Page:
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Stadium faces redesign in drastic London Olympic rethink

Despite being nearly a third built, Populous’ ‘temporary’ stadium for the London 2012 Olympics may be redesigned as a permanent, 80,000-capacity venue in latest legacy u-turn

Earlier today (25 June) legacy chief Baroness Ford said she was looking to retain the Olympic stadium as a permanent large-scale venue and a possible host ground for a 2018 World Cup.

The move signals a drastic u-turn on the original legacy plan for the Olympics, which envisaged the stadium as a semi-temporary venue which would be converted into a smaller, 25,000-capacity sports school and athletic ground in ‘legacy mode’.

According to the Evening Standard, Ford said she was convinced the ‘beautiful’ stadium could pay its way as an all-year ‘visitor attraction’ and become part of London’s ‘iconic offer’.

As a result, stadium designers Populous - formerly HOK Sport - could be asked to rework the scheme which is already well under construction (see right).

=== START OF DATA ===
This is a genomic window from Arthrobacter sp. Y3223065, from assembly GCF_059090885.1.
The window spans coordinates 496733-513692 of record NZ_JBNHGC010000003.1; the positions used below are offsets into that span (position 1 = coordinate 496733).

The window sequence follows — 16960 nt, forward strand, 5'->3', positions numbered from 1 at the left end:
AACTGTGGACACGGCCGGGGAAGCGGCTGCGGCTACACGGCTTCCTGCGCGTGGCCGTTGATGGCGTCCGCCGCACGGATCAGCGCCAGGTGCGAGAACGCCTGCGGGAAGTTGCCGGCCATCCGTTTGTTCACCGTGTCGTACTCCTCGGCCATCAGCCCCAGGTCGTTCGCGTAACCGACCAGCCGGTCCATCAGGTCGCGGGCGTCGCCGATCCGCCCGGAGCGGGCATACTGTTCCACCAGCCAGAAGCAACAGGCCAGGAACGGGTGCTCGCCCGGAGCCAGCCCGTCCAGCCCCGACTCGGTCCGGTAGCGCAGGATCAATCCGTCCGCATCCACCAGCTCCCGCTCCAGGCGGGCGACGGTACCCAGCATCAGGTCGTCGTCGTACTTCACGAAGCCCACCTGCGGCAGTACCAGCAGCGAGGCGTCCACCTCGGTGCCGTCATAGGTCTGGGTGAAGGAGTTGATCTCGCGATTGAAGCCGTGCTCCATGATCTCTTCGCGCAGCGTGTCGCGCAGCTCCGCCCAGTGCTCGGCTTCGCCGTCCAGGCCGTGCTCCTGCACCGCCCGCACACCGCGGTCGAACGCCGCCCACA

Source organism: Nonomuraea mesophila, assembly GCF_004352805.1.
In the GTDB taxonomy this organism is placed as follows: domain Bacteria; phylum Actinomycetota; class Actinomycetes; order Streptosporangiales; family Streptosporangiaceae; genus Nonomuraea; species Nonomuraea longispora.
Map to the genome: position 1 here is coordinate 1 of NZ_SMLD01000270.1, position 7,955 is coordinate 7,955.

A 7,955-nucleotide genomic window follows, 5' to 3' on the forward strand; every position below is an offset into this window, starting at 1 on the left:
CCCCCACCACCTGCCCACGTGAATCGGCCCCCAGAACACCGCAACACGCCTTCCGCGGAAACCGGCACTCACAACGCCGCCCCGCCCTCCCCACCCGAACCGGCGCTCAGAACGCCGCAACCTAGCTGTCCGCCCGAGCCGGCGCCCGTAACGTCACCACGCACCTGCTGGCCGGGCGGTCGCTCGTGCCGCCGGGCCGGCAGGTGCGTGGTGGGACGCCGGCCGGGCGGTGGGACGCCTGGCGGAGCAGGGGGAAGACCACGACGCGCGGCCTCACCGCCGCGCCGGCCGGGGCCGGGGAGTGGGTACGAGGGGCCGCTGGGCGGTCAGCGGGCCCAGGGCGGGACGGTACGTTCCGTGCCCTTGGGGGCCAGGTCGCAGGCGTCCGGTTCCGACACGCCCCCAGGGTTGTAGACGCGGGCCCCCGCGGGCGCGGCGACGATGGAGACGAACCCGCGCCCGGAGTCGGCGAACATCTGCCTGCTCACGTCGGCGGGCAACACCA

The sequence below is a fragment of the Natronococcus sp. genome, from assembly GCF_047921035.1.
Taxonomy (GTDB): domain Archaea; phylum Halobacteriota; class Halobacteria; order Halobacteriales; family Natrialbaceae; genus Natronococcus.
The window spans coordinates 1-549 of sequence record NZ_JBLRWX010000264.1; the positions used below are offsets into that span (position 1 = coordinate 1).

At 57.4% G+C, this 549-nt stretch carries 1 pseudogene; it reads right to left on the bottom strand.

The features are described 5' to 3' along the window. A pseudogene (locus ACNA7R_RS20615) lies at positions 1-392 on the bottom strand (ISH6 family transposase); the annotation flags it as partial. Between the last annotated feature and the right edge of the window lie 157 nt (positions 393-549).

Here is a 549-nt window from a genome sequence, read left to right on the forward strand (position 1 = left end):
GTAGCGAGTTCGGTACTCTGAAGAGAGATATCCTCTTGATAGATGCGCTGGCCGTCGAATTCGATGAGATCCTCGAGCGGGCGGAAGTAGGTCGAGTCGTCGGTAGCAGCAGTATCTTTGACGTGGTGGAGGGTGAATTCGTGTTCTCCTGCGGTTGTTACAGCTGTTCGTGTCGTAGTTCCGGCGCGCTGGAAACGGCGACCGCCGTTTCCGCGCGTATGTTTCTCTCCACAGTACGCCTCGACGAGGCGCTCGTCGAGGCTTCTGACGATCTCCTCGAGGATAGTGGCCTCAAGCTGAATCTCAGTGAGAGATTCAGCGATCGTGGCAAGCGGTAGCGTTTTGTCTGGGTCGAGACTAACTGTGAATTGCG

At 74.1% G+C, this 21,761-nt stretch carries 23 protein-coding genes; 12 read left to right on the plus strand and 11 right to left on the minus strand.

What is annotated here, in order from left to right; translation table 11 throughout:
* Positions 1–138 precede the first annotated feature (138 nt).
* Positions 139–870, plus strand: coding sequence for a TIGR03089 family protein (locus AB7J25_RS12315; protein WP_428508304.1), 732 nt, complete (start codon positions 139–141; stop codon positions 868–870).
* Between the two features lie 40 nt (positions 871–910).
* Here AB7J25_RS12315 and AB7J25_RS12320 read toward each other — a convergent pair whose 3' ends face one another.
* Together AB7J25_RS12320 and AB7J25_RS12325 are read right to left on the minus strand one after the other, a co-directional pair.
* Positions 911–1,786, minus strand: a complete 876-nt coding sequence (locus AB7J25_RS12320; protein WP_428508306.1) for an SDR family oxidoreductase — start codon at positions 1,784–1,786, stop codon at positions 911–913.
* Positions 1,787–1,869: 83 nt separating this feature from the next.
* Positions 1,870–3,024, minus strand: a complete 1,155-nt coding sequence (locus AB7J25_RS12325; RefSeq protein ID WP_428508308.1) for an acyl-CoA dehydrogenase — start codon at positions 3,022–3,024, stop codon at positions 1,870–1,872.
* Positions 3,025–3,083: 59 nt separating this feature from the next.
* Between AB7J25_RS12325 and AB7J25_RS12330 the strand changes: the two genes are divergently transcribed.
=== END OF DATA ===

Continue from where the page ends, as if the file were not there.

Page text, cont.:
A spokesman for the London Development Agency, which is currently handling the legacy plans until a special post-Games vehicle is officially set up, said: ‘These issues have to be looked at. [A redesign is a] possibility at this stage.’

Another source close to the project said: ‘The implications of keeping the stadium would be considerable, but…not impossible. There was already an idea being floated to keep the roof structure.. to provide a big visitor focus.’

It is understood the main area requiring a rethink would be the stadium’s outer skin which would have to be made to last much longer - a move which would undoubtedly mean further costs.

The £525 million stadium, which features a demountable upper tier, was hailed as a ‘cheap’ alternative to the grandiose stadiums built for other Games such as Herzog & de Meuron’s Bird’s Nest in Beijing, China.

 

Readers' comments (1)

  • "The £525 million stadium, which features a demountable upper tier, was hailed as a ‘cheap’ alternative to the grandiose stadiums ... such as Herzog & de Meuron’s Bird’s Nest in Beijing, China"

    .. which cost a grand total of £217 mil. An unremarkable, temporary stadium at twice the price for London. What a shame.

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